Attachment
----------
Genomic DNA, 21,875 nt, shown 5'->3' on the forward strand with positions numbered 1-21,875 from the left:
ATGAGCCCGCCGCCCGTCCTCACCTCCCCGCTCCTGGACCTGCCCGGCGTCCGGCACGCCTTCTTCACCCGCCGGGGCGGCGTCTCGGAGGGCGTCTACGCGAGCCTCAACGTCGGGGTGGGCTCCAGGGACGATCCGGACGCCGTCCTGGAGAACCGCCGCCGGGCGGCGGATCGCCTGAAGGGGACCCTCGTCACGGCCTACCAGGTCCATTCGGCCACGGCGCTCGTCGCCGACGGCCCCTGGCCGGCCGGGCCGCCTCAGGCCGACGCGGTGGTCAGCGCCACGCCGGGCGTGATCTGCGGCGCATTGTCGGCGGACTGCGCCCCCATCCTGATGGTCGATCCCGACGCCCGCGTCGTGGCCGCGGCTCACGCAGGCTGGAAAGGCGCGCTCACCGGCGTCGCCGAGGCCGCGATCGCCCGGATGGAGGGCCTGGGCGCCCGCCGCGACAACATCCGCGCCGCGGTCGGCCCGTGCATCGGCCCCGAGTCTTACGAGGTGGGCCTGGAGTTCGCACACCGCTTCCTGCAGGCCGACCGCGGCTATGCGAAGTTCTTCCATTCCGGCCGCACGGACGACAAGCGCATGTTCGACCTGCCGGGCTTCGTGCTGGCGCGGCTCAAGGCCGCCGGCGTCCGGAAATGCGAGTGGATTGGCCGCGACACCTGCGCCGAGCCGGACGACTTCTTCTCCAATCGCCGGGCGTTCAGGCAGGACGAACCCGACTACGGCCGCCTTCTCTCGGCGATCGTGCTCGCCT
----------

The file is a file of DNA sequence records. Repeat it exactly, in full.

Genomic DNA, 21,875 nt, shown 5'->3' on the forward strand with positions numbered 1-21,875 from the left:
ATGAGCCCGCCGCCCGTCCTCACCTCCCCGCTCCTGGACCTGCCCGGCGTCCGGCACGCCTTCTTCACCCGCCGGGGCGGCGTCTCGGAGGGCGTCTACGCGAGCCTCAACGTCGGGGTGGGCTCCAGGGACGATCCGGACGCCGTCCTGGAGAACCGCCGCCGGGCGGCGGATCGCCTGAAGGGGACCCTCGTCACGGCCTACCAGGTCCATTCGGCCACGGCGCTCGTCGCCGACGGCCCCTGGCCGGCCGGGCCGCCTCAGGCCGACGCGGTGGTCAGCGCCACGCCGGGCGTGATCTGCGGCGCATTGTCGGCGGACTGCGCCCCCATCCTGATGGTCGATCCCGACGCCCGCGTCGTGGCCGCGGCTCACGCAGGCTGGAAAGGCGCGCTCACCGGCGTCGCCGAGGCCGCGATCGCCCGGATGGAGGGCCTGGGCGCCCGCCGCGACAACATCCGCGCCGCGGTCGGCCCGTGCATCGGCCCCGAGTCTTACGAGGTGGGCCTGGAGTTCGCACACCGCTTCCTGCAGGCCGACCGCGGCTATGCGAAGTTCTTCCATTCCGGCCGCACGGACGACAAGCGCATGTTCGACCTGCCGGGCTTCGTGCTGGCGCGGCTCAAGGCCGCCGGCGTCCGGAAATGCGAGTGGATTGGCCGCGACACCTGCGCCGAGCCGGACGACTTCTTCTCCAATCGCCGGGCGTTCAGGCAGGACGAACCCGACTACGGCCGCCTTCTCTCGGCGATCGTGCTCGCCT